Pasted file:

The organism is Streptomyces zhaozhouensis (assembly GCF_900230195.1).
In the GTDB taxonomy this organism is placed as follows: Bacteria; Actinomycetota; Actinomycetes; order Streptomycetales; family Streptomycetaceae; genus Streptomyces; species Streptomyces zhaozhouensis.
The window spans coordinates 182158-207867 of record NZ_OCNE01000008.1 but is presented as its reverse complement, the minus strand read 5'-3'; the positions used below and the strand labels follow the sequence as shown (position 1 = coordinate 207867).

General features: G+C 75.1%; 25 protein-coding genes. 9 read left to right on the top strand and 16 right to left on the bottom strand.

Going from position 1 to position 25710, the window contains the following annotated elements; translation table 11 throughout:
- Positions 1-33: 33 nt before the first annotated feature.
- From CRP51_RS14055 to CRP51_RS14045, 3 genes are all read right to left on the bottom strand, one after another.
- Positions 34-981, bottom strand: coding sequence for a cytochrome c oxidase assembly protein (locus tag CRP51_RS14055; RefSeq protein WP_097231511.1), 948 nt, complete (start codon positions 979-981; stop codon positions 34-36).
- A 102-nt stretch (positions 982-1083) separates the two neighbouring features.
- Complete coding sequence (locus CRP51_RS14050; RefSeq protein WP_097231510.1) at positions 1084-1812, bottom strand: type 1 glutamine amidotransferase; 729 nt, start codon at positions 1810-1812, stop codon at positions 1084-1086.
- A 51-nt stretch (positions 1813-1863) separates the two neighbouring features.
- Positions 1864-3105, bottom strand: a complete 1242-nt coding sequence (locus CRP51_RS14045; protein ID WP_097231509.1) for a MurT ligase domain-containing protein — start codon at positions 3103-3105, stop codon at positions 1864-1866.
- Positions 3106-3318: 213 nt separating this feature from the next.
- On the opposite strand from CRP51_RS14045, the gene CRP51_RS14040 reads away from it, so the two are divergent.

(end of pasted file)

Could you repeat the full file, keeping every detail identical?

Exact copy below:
The organism is Streptomyces zhaozhouensis (assembly GCF_900230195.1).
In the GTDB taxonomy this organism is placed as follows: Bacteria; Actinomycetota; Actinomycetes; order Streptomycetales; family Streptomycetaceae; genus Streptomyces; species Streptomyces zhaozhouensis.
The window spans coordinates 182158-207867 of record NZ_OCNE01000008.1 but is presented as its reverse complement, the minus strand read 5'-3'; the positions used below and the strand labels follow the sequence as shown (position 1 = coordinate 207867).

General features: G+C 75.1%; 25 protein-coding genes. 9 read left to right on the top strand and 16 right to left on the bottom strand.

Going from position 1 to position 25710, the window contains the following annotated elements; translation table 11 throughout:
- Positions 1-33: 33 nt before the first annotated feature.
- From CRP51_RS14055 to CRP51_RS14045, 3 genes are all read right to left on the bottom strand, one after another.
- Positions 34-981, bottom strand: coding sequence for a cytochrome c oxidase assembly protein (locus tag CRP51_RS14055; RefSeq protein WP_097231511.1), 948 nt, complete (start codon positions 979-981; stop codon positions 34-36).
- A 102-nt stretch (positions 982-1083) separates the two neighbouring features.
- Complete coding sequence (locus CRP51_RS14050; RefSeq protein WP_097231510.1) at positions 1084-1812, bottom strand: type 1 glutamine amidotransferase; 729 nt, start codon at positions 1810-1812, stop codon at positions 1084-1086.
- A 51-nt stretch (positions 1813-1863) separates the two neighbouring features.
- Positions 1864-3105, bottom strand: a complete 1242-nt coding sequence (locus CRP51_RS14045; protein ID WP_097231509.1) for a MurT ligase domain-containing protein — start codon at positions 3103-3105, stop codon at positions 1864-1866.
- Positions 3106-3318: 213 nt separating this feature from the next.
- On the opposite strand from CRP51_RS14045, the gene CRP51_RS14040 reads away from it, so the two are divergent.